Avoid using bullet points. They take up a lot of space and they’re not very friendly to read. If you’ve got a list of points to get across, link them in one or two sentences.
Think about the tone of voice you are using. Think of your advertisement as a conversation between you and your ideal applicant.
Keep it informal. Use “you” rather than “the applicant” or “the candidate.” Use “we” when you’re referring to your organisation. This stops you sounding stuffy and pompous. It also saves space.
Try to avoid using cliches.
Words and phrases appear in recruitment advertisements which people would never consider using in everyday verbal and written communication!
The following list of words and phrases should be avoided when writing your advertisement. They appear so often in recruitment advertisements that they have become meaningless to the reader, therefore have little or no impact. It’s far better to say what you mean in simple language.
Phrases to avoid:
- ‘Our organisation is looking for’ ‘Good standard of education’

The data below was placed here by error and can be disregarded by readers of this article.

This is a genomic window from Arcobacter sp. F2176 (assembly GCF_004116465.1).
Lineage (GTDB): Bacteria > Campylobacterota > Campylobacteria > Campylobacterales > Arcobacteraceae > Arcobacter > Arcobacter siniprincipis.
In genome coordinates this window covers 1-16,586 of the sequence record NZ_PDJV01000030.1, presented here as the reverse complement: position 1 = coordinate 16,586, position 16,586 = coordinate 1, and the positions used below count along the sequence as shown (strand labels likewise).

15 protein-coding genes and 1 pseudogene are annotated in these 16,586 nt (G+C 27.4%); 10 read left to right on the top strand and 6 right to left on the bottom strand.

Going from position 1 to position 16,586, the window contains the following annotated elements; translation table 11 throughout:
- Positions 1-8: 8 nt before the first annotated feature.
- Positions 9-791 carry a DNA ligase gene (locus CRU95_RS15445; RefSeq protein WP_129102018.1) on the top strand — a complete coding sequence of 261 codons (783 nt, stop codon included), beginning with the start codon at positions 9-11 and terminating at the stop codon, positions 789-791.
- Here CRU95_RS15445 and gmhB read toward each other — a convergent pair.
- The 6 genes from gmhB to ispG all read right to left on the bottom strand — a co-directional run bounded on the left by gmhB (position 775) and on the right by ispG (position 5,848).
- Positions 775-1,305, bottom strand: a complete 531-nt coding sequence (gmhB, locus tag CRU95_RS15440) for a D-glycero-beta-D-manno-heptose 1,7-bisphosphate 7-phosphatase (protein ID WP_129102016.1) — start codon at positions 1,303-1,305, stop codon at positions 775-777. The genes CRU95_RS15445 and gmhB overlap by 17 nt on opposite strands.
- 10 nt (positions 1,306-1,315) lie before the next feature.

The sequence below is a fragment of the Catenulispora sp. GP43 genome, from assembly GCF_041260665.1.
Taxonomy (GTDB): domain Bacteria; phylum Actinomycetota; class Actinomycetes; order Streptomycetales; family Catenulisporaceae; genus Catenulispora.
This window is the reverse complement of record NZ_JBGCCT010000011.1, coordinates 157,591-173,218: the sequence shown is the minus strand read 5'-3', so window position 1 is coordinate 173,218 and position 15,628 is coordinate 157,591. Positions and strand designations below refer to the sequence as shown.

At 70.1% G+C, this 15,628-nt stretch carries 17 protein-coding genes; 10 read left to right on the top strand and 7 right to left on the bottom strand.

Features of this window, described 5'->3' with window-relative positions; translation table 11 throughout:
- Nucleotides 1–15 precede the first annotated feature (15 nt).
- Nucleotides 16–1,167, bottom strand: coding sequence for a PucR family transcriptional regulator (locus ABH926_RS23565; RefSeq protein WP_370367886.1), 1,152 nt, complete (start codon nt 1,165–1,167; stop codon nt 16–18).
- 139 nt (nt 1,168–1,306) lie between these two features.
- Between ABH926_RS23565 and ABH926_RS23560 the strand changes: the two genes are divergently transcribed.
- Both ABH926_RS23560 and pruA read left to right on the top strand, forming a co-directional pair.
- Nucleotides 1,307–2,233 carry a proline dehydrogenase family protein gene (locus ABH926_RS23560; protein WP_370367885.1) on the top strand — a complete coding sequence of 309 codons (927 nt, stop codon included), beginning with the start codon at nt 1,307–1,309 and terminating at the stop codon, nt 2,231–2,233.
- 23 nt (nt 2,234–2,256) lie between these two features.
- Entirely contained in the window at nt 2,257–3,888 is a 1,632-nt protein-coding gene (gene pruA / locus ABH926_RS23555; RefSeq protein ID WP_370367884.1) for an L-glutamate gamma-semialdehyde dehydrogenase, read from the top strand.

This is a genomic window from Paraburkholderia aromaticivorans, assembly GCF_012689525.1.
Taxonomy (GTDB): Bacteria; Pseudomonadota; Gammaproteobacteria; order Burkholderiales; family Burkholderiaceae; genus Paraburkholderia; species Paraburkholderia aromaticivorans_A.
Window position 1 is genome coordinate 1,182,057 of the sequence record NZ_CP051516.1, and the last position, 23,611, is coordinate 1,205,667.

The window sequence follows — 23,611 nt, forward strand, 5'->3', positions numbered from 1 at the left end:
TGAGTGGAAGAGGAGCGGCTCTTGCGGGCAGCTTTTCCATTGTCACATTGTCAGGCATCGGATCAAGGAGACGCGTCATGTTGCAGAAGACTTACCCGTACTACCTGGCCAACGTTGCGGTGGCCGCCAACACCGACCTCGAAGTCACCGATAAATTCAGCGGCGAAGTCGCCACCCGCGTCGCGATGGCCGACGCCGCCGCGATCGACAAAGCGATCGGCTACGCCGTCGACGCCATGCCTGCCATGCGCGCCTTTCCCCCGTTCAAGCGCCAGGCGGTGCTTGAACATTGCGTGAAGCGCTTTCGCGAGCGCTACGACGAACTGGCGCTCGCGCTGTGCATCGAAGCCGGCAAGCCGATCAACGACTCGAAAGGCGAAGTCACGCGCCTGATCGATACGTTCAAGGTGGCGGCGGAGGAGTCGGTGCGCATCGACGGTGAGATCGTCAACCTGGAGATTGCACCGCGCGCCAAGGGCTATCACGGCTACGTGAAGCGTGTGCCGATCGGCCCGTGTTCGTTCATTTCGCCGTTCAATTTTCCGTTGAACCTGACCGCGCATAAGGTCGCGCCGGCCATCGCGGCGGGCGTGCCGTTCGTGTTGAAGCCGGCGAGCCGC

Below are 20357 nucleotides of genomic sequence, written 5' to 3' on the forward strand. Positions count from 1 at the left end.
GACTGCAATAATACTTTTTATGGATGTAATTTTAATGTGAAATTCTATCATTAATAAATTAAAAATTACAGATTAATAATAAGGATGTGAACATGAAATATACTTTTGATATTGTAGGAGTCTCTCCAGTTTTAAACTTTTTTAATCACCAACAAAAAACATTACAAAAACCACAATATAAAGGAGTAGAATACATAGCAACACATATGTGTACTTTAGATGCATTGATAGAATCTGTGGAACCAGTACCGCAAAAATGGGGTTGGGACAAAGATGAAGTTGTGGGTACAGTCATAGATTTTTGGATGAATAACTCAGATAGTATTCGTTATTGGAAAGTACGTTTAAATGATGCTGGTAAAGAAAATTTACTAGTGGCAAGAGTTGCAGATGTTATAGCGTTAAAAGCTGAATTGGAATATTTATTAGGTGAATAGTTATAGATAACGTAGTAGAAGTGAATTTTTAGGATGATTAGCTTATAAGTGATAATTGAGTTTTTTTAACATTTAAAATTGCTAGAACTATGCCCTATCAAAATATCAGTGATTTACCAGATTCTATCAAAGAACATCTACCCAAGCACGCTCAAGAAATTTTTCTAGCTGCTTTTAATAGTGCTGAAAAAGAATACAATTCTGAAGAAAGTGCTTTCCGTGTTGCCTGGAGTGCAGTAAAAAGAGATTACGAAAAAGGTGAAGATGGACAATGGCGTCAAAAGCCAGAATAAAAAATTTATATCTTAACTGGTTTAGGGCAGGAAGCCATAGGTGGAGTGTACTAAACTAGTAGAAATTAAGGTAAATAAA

- ‘A vacancy has arisen’ ‘Proven track record’
- ‘The successful applicant’ ‘The person appointed’
- ‘Wide variety of work’ ‘In the first instance’
- ‘Applications are invited for the position of’
- ‘According to age, qualifications and experience’
Words to avoid:
- ‘Commitment’ ‘Dedication’
- ‘Articulate’ ‘Rewarding’
- ‘Ambitious’ ‘Challenge’
- ‘Self-motivated’ ‘Aggressive’
- ‘Initiative’ ‘Demanding’
- ‘Dynamic’ ‘Interface’
Used by themselves, these words don’t mean much. Everyone wants to employ people who are articulate, ambitious, and self-motivated. You need to explain why you require someone with these attributes. If you think you’re presenting someone with a challenge, tell the person what it is.
You should also gather information under the following five basic headings. These are the building blocks of any really great recruitment advertisement.
I have included a frontline position example in the following steps to clarify:
1. The Company
What is it known for? What is its image in the marketplace? How does it compare with its competitors?
How forward thinking is it? Is it large or small? Is it doing well?
Future projects and developments?
2. The Job – Headline and Sub-heading
Does it have a title that means something outside the company? Is there anything unusual about it? How has the vacancy arisen? (Is it due to promotion or expansion or because the company is setting up a new operation?)
Your title becomes your Headline
This does most of the job of initially attracting your target audience to read the advertisement. You can use a job title as a headline, but it must mean something.